Neither of these studies suggests that carbon nanotubes behave anything like graphite if they get into the lungs.  Yet companies persist with treating this material like graphite.

I’ve previously noted that carbon nanotube distribution companies like CheapTubes Inc. consider all forms of the material as being like graphite for health and safety purposes.  In fact, as of October 31, the Materials Safety Data Sheet posted on the CheapTubes website noted of carbon nanotubes:

“This material is listed on the US Toxic Substances Control Act (TSCA) Inventory”

There is little doubt now that this is, in fact, not the case.

The EPA’s clarification will certainly help ensure that this innovative material is used safely, and its full potential is realized without causing undue harm.  There are though, perhaps inevitably, still some unresolved issues.   These include various material use and production quantity exemptions that could be used by some companies to justify not applying TSCA to their nanotubes (see for instance the series of articles by Richard Denison on TSCA and nanomaterials).  But smart companies are realizing that compliance is the best way to ensuring safe and sustainable products—which is why a number of PMN’s for carbon nanotubes have already been submitted to EPA (again, Richard Denison’s blog at the Environmental Defense Fund has useful comments on this point).

There are however two rather large flies in the ointment:

The EPA clarification doesn’t add anything to the question of where many other engineered nanomaterials stand on the regulations front.  Carbon nanotubes are chemically distinct from other forms of carbon, and so are easily defined under TSCA as news substances.  But if you take something like titanium dioxide or silver and form it into nanoparticles, current regulations make no distinction between the nano and non-nano forms of the material—even though research suggests the nano-form may be more harmful.

Just as importantly, submitting a PMN for a specific type of carbon nanotube material opens the way for that material being added to the TSCA Chemical Substances Inventory.  And once there, other companies are free to make, use and sell the material.  As Richard Denison writes,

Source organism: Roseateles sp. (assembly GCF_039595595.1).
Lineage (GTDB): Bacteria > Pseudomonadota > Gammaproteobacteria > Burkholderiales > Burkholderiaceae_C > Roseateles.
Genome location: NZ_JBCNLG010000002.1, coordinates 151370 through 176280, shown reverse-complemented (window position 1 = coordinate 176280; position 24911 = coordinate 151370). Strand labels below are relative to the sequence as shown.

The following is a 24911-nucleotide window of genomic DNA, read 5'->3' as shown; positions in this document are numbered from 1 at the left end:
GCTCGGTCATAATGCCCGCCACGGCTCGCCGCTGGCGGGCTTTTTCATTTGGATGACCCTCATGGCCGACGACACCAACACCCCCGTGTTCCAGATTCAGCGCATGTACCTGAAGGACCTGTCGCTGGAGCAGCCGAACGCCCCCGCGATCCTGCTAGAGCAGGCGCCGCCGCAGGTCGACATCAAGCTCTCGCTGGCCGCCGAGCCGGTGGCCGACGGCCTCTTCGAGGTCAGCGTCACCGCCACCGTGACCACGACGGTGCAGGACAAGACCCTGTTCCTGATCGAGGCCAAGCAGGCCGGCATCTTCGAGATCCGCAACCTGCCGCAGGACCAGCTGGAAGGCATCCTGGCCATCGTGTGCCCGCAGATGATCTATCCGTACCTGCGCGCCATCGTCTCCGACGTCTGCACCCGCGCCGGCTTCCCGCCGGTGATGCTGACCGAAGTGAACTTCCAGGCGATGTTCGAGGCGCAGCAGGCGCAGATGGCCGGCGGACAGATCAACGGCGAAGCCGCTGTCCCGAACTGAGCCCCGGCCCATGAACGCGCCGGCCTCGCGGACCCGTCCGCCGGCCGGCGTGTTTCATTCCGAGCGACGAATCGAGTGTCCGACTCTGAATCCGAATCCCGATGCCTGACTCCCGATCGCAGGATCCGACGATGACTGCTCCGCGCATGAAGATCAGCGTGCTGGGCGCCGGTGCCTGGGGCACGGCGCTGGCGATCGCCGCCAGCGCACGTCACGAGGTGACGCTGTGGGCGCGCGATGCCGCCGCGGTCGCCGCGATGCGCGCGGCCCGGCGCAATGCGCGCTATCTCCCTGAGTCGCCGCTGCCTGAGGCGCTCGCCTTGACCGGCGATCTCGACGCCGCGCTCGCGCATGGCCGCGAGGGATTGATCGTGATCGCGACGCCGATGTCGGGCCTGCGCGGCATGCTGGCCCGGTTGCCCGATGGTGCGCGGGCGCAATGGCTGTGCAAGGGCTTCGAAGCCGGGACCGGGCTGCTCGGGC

“Once reviewed and placed on the TSCA Inventory, any company can manufacture and use the nanomaterial without even having to notify EPA it is doing so.” (unless EPA simultaneously issue a Significant New Use Rule)

Yet researchers are only just beginning to discover what might make different carbon nanotubes harmful, and how to avoid that harm.  What are the chances therefore of carbon nanotubes being added to the TSCA inventory before we have a good handle on how to use them safely?

The bottom line here is that resolving the regulatory status of carbon nanotubes is an important step forward.  But there is still some way to go before this material is regulated in a way that will encourage innovation while preventing undue harm—whether to people or the environment.

And while carbon nanotubes can perhaps leave the couch feeling a little more confident about themselves, we shouldn’t forget that there are still plenty of other materials out there that are suffering from a nano-induced identity crisis.


5 Responses to Resolving the carbon nanotube identity crisis

  1. Andrew: Thanks for a very interesting post. While I agree EPA’s more prominent clarification of its policy is welcome, I am dismayed by EPA’s lax approach to enforcement of what is a basic violation of federal law. As you note, EPA has been stating for years that carbon nanotubes (CNTs) are new chemicals under TSCA requiring notification. EPA has also been alluding to there being considerable non-compliance with such requirements.